(CNN)Humans never walked the Earth alongside dinosaurs -- but if we had, undoubtedly we would have tried to barbeque a velociraptor. Or perhaps oven roast some T. rex.
Ever wonder what dinosaur meat tasted like? Try eating this bird
Of course we have no way of knowing if dinosaurs would have been a delicacy or a disgusting dish to be served to unwelcome dinner guests. But scientists do know that modern-day birds are descendants of dinosaurs -- evolving over millions of years to lose their teeth and grow beaks.
In one study, scientists at Yale and Harvard were actually able to alter chicken embryos to grow the snouts of velociraptors rather than beaks.
"Until very late in development, the body of a bird looks not like a bird body but more like a dinosaur body," said Bhart-Anjan Bhullar, assistant professor of Vertebrate Paleontology and Zoology at Yale, and the lead author on the study. "It turns out that although that explains the shortness of the face, it didn't explain the overgrown beak."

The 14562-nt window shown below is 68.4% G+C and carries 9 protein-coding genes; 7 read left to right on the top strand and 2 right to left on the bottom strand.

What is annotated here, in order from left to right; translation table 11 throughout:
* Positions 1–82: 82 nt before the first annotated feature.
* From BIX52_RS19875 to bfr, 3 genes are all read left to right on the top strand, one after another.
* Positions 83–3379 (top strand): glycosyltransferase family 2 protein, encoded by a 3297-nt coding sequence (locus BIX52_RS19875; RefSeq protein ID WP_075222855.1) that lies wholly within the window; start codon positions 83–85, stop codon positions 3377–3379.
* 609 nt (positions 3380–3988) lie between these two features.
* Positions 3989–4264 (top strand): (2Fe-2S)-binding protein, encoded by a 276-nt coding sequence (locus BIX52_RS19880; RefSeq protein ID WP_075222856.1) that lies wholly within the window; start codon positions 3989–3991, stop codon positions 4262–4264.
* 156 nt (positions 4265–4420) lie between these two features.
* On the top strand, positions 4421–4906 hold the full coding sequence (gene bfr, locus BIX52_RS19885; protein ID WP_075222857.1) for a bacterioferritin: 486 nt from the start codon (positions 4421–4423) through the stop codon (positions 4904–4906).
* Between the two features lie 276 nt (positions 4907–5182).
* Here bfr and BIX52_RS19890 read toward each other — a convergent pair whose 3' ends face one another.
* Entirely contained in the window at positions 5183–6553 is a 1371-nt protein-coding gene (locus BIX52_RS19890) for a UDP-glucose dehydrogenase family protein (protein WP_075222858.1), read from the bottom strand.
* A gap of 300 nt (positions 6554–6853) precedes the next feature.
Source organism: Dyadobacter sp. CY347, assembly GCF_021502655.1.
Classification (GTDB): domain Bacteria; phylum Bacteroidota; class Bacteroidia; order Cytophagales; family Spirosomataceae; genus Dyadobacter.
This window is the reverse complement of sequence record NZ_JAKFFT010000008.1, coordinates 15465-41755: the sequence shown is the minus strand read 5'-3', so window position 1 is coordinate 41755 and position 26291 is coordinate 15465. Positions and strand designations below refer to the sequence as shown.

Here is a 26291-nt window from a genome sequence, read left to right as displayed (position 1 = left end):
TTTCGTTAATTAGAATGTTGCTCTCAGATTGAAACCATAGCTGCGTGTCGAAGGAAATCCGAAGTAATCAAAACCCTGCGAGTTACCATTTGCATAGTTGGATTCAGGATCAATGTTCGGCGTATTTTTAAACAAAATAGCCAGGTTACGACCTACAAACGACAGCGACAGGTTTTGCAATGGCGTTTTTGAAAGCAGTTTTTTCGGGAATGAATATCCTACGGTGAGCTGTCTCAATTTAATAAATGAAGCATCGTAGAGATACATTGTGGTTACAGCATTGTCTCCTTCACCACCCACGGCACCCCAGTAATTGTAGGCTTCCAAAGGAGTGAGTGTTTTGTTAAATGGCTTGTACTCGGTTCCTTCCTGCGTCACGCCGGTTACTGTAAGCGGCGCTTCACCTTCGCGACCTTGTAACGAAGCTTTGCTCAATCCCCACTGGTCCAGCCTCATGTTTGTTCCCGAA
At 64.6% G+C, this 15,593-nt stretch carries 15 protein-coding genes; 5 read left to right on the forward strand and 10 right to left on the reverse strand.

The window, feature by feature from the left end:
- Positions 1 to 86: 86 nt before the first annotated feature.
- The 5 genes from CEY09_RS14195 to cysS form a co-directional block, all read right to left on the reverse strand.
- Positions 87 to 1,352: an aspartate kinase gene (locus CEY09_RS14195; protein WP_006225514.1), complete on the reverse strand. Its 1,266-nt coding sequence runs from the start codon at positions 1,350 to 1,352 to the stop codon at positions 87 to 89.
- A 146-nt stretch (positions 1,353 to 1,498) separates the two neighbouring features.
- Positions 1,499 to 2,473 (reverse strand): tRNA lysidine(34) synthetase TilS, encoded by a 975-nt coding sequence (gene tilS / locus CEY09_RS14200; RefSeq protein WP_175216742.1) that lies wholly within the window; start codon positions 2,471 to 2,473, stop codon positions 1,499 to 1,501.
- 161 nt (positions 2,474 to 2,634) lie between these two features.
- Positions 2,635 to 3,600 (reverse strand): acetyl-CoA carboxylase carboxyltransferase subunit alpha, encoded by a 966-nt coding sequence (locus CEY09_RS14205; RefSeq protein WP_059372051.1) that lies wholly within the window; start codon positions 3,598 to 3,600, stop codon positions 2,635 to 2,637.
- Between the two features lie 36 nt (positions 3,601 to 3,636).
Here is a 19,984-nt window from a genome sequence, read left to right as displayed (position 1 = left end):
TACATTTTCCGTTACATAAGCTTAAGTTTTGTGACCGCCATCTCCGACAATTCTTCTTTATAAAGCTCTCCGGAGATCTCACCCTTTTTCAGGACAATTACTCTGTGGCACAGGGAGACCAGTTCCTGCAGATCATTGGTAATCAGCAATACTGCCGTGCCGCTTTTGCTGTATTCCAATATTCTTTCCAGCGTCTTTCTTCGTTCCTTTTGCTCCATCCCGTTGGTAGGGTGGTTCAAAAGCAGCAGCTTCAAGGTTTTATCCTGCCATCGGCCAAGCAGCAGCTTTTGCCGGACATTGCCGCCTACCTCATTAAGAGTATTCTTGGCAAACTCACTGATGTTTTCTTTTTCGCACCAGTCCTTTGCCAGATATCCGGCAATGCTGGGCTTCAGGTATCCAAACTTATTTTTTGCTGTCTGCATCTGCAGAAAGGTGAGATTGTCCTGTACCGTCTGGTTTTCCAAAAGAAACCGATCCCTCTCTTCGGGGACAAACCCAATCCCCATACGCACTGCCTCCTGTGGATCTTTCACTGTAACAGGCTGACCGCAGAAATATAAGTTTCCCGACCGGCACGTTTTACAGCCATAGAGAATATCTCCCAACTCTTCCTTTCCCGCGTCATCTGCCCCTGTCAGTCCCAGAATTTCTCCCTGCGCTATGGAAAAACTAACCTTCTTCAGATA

His research revealed that birds have a unique set of genes in the middle of their faces that tell their bodies to grow outward, eventually forming a beak. His team of scientists removed that bird-specific zone from chickens' faces to replicate the molecular activity of their early ancestors. Then they let those embryos grow, which resulted in a chicken-raptor hybrid skull.
"When I affected the earlier genes, the later genes diverted back to a more reptile-like gene," Bhart-Anjan Bhullar explained. "What we had done was an experimental rolling back of evolution to resurrect this form that hadn't really been seen on Earth for millions of years."
That prompted us to wonder: If it's possible to create a dino-chicken in a lab, would dinosaurs have tasted like chicken? Well, not exactly.
Dinosaurs were strong, formidable animals, Bhullar explains. Based on the velociraptor claw specimens that scientists have preserved, Bhullar speculates they would taste more like birds of prey, such as hawks or eagles.
"I wouldn't be surprised if they acted more like the raptors today -- if they were precise and swift and really scary," Bhullar told CNN. "Actually, all of the movies I've seen, like 'Jurassic Park,' have been underestimating the size of their talo